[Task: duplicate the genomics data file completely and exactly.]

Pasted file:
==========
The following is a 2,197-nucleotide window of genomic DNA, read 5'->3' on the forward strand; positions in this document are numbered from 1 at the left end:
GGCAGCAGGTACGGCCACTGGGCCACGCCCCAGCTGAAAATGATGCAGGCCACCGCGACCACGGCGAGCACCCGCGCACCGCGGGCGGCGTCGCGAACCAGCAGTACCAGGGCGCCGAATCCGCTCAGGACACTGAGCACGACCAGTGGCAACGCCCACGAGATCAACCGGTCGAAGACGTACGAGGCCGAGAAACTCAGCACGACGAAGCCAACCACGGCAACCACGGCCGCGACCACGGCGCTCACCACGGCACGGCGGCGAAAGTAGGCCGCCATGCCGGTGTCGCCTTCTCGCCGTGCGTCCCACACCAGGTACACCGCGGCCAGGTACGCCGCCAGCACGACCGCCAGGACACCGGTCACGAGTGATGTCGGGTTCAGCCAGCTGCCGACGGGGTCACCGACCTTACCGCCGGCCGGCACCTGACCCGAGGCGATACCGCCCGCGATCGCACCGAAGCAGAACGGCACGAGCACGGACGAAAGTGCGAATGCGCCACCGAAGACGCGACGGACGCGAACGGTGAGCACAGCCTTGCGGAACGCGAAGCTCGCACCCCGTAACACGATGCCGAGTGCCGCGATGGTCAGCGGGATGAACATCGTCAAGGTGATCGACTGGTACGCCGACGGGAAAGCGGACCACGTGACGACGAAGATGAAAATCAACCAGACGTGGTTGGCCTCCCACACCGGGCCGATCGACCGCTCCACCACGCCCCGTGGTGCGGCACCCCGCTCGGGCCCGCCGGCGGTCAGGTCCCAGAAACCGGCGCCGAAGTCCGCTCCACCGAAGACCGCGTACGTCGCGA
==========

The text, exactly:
The following is a 2,197-nucleotide window of genomic DNA, read 5'->3' on the forward strand; positions in this document are numbered from 1 at the left end:
GGCAGCAGGTACGGCCACTGGGCCACGCCCCAGCTGAAAATGATGCAGGCCACCGCGACCACGGCGAGCACCCGCGCACCGCGGGCGGCGTCGCGAACCAGCAGTACCAGGGCGCCGAATCCGCTCAGGACACTGAGCACGACCAGTGGCAACGCCCACGAGATCAACCGGTCGAAGACGTACGAGGCCGAGAAACTCAGCACGACGAAGCCAACCACGGCAACCACGGCCGCGACCACGGCGCTCACCACGGCACGGCGGCGAAAGTAGGCCGCCATGCCGGTGTCGCCTTCTCGCCGTGCGTCCCACACCAGGTACACCGCGGCCAGGTACGCCGCCAGCACGACCGCCAGGACACCGGTCACGAGTGATGTCGGGTTCAGCCAGCTGCCGACGGGGTCACCGACCTTACCGCCGGCCGGCACCTGACCCGAGGCGATACCGCCCGCGATCGCACCGAAGCAGAACGGCACGAGCACGGACGAAAGTGCGAATGCGCCACCGAAGACGCGACGGACGCGAACGGTGAGCACAGCCTTGCGGAACGCGAAGCTCGCACCCCGTAACACGATGCCGAGTGCCGCGATGGTCAGCGGGATGAACATCGTCAAGGTGATCGACTGGTACGCCGACGGGAAAGCGGACCACGTGACGACGAAGATGAAAATCAACCAGACGTGGTTGGCCTCCCACACCGGGCCGATCGACCGCTCCACCACGCCCCGTGGTGCGGCACCCCGCTCGGGCCCGCCGGCGGTCAGGTCCCAGAAACCGGCGCCGAAGTCCGCTCCACCGAAGACCGCGTACGTCGCGA